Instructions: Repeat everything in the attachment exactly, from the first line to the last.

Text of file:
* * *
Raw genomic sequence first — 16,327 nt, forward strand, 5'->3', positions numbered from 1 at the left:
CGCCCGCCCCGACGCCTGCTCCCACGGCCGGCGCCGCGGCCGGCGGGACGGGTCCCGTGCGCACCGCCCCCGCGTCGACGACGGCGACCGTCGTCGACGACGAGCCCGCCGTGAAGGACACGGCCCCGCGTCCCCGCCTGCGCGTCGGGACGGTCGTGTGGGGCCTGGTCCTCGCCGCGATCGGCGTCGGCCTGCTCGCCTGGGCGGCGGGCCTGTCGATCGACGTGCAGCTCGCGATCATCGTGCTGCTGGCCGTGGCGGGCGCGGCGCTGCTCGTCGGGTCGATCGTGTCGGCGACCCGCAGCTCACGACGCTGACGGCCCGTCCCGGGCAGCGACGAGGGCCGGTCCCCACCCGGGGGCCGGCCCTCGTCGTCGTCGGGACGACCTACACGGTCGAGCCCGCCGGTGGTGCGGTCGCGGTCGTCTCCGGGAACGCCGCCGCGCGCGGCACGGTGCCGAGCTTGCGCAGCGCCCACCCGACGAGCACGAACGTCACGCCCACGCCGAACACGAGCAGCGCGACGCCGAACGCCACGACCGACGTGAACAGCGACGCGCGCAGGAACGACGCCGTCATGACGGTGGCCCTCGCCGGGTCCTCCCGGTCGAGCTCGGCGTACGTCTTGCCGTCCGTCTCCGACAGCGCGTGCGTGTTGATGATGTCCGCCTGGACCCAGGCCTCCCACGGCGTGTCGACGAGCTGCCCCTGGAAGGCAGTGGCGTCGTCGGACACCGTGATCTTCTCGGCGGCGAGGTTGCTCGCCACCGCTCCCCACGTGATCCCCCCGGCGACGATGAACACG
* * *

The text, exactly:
Raw genomic sequence first — 16,327 nt, forward strand, 5'->3', positions numbered from 1 at the left:
CGCCCGCCCCGACGCCTGCTCCCACGGCCGGCGCCGCGGCCGGCGGGACGGGTCCCGTGCGCACCGCCCCCGCGTCGACGACGGCGACCGTCGTCGACGACGAGCCCGCCGTGAAGGACACGGCCCCGCGTCCCCGCCTGCGCGTCGGGACGGTCGTGTGGGGCCTGGTCCTCGCCGCGATCGGCGTCGGCCTGCTCGCCTGGGCGGCGGGCCTGTCGATCGACGTGCAGCTCGCGATCATCGTGCTGCTGGCCGTGGCGGGCGCGGCGCTGCTCGTCGGGTCGATCGTGTCGGCGACCCGCAGCTCACGACGCTGACGGCCCGTCCCGGGCAGCGACGAGGGCCGGTCCCCACCCGGGGGCCGGCCCTCGTCGTCGTCGGGACGACCTACACGGTCGAGCCCGCCGGTGGTGCGGTCGCGGTCGTCTCCGGGAACGCCGCCGCGCGCGGCACGGTGCCGAGCTTGCGCAGCGCCCACCCGACGAGCACGAACGTCACGCCCACGCCGAACACGAGCAGCGCGACGCCGAACGCCACGACCGACGTGAACAGCGACGCGCGCAGGAACGACGCCGTCATGACGGTGGCCCTCGCCGGGTCCTCCCGGTCGAGCTCGGCGTACGTCTTGCCGTCCGTCTCCGACAGCGCGTGCGTGTTGATGATGTCCGCCTGGACCCAGGCCTCCCACGGCGTGTCGACGAGCTGCCCCTGGAAGGCAGTGGCGTCGTCGGACACCGTGATCTTCTCGGCGGCGAGGTTGCTCGCCACCGCTCCCCACGTGATCCCCCCGGCGACGATGAACACG